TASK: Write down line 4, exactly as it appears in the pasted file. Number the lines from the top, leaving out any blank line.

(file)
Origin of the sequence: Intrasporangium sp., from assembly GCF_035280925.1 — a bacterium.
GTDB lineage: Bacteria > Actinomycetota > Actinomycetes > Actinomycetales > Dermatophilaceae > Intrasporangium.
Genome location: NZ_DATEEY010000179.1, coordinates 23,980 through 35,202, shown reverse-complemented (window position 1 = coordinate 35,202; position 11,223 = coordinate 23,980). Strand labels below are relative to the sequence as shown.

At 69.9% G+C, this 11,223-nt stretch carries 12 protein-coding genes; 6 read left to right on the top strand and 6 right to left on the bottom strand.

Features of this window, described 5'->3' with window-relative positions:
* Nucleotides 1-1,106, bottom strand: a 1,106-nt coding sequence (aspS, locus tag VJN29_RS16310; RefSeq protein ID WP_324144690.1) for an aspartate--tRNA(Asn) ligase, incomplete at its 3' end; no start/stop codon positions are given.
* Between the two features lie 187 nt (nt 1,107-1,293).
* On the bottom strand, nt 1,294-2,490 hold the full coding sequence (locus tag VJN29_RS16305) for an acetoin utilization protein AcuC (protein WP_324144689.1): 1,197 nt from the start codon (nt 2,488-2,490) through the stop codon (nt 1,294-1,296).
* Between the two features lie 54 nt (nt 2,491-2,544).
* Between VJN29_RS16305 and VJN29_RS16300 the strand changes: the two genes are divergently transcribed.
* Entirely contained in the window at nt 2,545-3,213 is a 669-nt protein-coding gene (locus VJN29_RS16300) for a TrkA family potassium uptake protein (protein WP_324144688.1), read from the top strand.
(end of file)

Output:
At 69.9% G+C, this 11,223-nt stretch carries 12 protein-coding genes; 6 read left to right on the top strand and 6 right to left on the bottom strand.